To kick off 2019, we’re looking back at some of our most-read blog posts published in 2018. Shared from InterAction staff, members and the greater international development and humanitarian communities, these stories inspired us, while also highlighting some of the most pressing challenges currently facing the world, including the detainment of asylum seekers at the U.S.-Mexico borders, the ongoing humanitarian crises in Yemen and Syria, among others. These blog posts represent the progress we’ve made thus far, while reminding us what remains to be done in the new year.
Diversity makes America Great: We Are A Nation of Immigrants
Two and a half years ago, the world was arrested by an image—the body of three-year-old Alan Kurdi on a Turkish beach. He and his family came from the northern Syrian town of Kobani, the site of fierce fighting between Islamic State insurgents and Kurdish forces at the time. Many Americans saw both the pain and the unnecessary suffering caused by dangerous and unsupported migration. Compassion and horror flowed in equal measure, though still not enough is changing today. As evidenced by recent U.S. government policies toward immigrants which display a stunning indifference to the plight of others. This backslide threatens not only those fleeing extreme conflict, but anyone seeking the opportunity to contribute to the U.S. or wishing to reunite with family. Read More
Why Multilateral Institutions Still Matter
Throughout my career as an NGO leader, I have spent my fair share of time critiquing multilaterals – from the United Nations to the World Bank and other organizations. The NGO community and broader civil society constantly ask for, and will continue to push for, greater values-based leadership from multilaterals, lowered costs, greater engagement with non-state actors, and a variety of reforms to meet our expectations of global leadership and to avoid the pitfalls of bureaucracy. However, today, when nations are challenging the role of UN institutions and multilaterals more broadly, it is important for all of us in the NGO community to value the aspirational nature of these global institutions with whom we work. Read More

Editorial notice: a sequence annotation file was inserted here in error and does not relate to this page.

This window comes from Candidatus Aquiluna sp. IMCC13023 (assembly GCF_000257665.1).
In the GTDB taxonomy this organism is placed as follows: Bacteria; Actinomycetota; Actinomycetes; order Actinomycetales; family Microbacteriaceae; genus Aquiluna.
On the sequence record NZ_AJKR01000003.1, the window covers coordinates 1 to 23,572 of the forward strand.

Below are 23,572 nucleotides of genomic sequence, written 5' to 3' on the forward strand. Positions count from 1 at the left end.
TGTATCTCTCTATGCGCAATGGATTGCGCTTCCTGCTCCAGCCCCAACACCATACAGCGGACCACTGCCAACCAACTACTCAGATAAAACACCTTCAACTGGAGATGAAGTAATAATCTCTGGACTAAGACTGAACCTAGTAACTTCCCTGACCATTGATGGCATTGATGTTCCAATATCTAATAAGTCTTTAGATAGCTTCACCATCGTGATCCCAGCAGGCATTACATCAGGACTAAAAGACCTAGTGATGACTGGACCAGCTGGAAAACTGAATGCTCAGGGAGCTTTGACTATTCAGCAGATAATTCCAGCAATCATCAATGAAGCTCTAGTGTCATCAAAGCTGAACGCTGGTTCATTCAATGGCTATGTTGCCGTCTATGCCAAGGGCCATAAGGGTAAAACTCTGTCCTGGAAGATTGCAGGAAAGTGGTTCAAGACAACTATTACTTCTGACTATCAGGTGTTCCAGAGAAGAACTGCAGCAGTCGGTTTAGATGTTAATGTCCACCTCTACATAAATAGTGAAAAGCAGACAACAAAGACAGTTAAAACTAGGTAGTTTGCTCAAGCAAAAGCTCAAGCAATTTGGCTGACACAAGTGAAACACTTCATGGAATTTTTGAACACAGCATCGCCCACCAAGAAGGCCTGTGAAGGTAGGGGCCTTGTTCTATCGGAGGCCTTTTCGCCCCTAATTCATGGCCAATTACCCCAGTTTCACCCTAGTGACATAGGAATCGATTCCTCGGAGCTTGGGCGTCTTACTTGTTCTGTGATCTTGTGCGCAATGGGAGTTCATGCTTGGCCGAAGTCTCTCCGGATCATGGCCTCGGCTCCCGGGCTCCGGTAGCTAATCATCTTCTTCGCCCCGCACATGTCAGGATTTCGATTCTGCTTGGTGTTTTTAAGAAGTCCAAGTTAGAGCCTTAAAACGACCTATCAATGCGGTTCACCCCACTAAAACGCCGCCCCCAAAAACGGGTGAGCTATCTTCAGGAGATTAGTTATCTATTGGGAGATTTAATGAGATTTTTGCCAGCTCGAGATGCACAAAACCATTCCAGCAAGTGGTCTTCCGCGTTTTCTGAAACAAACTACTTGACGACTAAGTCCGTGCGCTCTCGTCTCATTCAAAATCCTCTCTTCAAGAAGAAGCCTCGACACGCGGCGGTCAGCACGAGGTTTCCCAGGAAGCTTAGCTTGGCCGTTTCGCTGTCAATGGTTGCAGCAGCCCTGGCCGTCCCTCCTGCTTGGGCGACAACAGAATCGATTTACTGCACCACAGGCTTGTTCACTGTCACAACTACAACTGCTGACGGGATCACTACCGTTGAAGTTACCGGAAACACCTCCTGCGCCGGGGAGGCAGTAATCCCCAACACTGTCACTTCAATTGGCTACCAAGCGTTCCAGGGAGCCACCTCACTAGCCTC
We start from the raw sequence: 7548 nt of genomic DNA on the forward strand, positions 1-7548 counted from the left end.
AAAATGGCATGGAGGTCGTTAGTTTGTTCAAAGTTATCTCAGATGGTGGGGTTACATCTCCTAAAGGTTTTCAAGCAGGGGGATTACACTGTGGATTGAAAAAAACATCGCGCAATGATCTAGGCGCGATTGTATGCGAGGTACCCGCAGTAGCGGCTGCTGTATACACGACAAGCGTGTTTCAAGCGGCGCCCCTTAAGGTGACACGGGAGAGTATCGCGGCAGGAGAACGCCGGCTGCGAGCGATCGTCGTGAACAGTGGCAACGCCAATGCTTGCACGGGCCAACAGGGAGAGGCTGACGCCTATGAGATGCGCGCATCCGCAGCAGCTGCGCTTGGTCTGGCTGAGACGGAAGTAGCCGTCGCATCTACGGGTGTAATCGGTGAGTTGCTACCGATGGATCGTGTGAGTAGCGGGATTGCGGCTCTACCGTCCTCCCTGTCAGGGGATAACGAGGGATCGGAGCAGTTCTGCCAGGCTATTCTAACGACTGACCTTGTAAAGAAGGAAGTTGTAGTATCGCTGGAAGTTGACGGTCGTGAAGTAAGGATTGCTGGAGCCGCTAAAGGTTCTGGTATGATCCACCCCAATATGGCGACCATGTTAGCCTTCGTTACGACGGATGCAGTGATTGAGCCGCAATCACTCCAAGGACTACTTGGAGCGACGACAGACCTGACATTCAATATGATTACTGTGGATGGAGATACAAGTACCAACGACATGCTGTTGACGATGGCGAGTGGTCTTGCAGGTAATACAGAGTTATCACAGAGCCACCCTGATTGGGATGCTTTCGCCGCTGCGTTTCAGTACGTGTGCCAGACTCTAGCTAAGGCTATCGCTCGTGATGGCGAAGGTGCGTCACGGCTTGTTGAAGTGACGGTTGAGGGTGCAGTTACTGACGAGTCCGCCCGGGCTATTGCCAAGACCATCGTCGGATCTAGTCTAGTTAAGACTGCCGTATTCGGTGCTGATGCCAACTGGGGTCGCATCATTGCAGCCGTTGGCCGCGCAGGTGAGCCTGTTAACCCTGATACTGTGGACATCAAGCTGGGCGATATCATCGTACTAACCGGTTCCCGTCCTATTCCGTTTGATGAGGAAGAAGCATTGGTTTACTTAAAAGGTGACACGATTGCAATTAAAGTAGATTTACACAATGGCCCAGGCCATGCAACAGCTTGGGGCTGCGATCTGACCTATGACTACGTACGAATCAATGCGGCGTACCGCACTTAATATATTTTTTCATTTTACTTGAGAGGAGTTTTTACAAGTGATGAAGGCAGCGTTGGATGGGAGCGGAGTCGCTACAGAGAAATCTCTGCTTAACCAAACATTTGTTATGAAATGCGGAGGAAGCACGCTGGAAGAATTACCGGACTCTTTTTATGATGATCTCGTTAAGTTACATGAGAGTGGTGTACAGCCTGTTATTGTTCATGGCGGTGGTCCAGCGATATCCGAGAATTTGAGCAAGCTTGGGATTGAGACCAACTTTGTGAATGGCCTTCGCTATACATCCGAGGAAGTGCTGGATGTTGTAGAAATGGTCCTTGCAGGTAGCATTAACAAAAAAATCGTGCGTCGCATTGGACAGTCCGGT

Hunger in Yemen: A “Slow Motion Collapse”
Between late July and early August, seven cargo ships filled with 176,000 metric tons of Pacific Northwest wheat set off from the Willamette River in Portland, Oregon, to begin a more than 40 days journey west. However, the wheat had not been purchased by one of the United States’ big global trading partners. It was purchased by the United States government itself for the World Food Program (WFP) in order to provide urgent food assistance to millions of people in Yemen. Read More
A Case For Gender Equality on This Day and Every Day
Today, on International Day of the Girl, the world celebrates the many things a girl can be – a doctor, an artist, a judge. Lean in. Dream big. Those are the empowering messages we all tell the girls in our lives. But despite remarkable progress in some quarters, gender inequality and disempowerment still persist and are a root cause of many barriers to sustainable development around the world. Discrimination against girls critically impacts children’s ability to survive, learn, and live a life free from violence.
Without a strong start in life, a girl’s future is likely to be determined for her. Read More
The Impact and Future of the Global Food Security Act
Annie Dee loves to talk about soil.
And understandably so. Dee, an energetic woman with a fondness for farming technology, oversees Dee River Ranch, a 10,000-acre family farm in Pickens County, Alabama, that harvests timber, grows row crops, and raises cattle. As a farmer and member of the Farm Journal Foundation’s Alabama Farm team, she understands the value of improving soil quality to increase crop yields, combat food insecurity, and benefit both the local and global community. Read More
Thank you to all our staff, members and partners who contributed to the blog in 2018. You can see all the blog posts we published this year by visiting www.interaction.org/newsroom/blog.
*This post was written by Jules Sombaye, Communications Intern at InterAction